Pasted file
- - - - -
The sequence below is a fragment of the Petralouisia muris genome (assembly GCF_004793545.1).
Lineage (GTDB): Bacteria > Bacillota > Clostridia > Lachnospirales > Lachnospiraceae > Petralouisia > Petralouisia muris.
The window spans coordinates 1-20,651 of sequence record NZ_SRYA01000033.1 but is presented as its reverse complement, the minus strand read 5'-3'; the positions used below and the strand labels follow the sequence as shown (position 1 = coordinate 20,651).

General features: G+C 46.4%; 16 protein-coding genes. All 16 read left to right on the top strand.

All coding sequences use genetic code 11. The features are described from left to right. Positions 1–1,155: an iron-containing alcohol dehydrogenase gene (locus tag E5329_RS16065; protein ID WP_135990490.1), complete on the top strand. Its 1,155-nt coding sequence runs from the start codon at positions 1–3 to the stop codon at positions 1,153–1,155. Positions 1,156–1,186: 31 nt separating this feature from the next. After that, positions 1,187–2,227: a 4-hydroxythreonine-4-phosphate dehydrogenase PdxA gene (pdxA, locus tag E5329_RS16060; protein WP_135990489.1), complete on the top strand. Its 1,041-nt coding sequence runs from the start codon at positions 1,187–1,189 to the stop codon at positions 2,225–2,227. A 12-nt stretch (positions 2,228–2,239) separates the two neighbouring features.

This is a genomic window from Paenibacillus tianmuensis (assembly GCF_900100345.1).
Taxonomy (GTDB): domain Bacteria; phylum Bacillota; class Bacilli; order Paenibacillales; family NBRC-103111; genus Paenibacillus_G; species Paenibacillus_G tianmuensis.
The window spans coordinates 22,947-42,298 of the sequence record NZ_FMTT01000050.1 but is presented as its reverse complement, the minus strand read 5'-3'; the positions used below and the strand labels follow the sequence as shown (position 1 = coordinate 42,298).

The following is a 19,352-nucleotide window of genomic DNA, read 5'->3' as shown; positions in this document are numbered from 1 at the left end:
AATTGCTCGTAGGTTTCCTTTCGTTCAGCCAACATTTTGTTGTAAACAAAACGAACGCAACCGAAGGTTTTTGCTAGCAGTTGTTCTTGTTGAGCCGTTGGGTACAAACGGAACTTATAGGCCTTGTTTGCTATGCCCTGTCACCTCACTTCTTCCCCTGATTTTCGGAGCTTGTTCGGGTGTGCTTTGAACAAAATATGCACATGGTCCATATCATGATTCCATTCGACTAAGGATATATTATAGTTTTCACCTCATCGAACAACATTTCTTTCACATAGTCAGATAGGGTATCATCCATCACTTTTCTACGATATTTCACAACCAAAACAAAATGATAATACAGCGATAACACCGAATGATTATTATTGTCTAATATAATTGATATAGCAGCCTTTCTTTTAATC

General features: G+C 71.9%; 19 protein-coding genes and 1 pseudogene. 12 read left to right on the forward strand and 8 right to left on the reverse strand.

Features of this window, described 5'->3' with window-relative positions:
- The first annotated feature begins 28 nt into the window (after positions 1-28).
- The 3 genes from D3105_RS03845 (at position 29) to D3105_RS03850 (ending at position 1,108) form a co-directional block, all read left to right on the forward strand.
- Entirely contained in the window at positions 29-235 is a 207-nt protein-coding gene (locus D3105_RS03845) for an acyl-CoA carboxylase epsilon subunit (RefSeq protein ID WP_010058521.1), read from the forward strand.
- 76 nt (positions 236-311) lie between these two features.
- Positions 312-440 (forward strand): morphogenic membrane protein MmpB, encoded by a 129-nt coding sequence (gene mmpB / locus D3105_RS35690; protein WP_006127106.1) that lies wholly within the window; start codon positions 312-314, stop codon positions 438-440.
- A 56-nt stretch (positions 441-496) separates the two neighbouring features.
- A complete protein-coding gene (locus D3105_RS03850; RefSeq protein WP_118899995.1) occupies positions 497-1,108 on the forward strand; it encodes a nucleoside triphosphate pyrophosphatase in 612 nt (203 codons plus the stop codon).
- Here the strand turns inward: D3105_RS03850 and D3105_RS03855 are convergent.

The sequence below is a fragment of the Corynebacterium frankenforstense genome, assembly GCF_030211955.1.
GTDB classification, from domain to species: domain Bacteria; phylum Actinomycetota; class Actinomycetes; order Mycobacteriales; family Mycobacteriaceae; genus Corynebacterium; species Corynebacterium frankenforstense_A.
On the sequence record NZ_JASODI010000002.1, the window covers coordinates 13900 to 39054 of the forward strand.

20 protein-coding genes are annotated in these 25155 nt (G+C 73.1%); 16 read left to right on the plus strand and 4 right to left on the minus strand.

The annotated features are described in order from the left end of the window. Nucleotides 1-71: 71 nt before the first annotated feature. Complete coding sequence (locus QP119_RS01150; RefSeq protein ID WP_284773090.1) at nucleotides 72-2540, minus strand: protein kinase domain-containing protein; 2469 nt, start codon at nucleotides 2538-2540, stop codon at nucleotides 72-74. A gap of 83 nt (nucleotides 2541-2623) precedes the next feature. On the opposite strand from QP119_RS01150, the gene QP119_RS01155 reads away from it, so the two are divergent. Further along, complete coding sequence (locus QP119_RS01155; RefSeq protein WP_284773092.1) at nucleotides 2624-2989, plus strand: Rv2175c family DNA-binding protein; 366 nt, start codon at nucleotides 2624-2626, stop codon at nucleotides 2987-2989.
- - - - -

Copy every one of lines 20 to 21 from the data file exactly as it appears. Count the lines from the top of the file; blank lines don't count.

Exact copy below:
- Here the strand turns inward: D3105_RS03850 and D3105_RS03855 are convergent.

The sequence below is a fragment of the Corynebacterium frankenforstense genome, assembly GCF_030211955.1.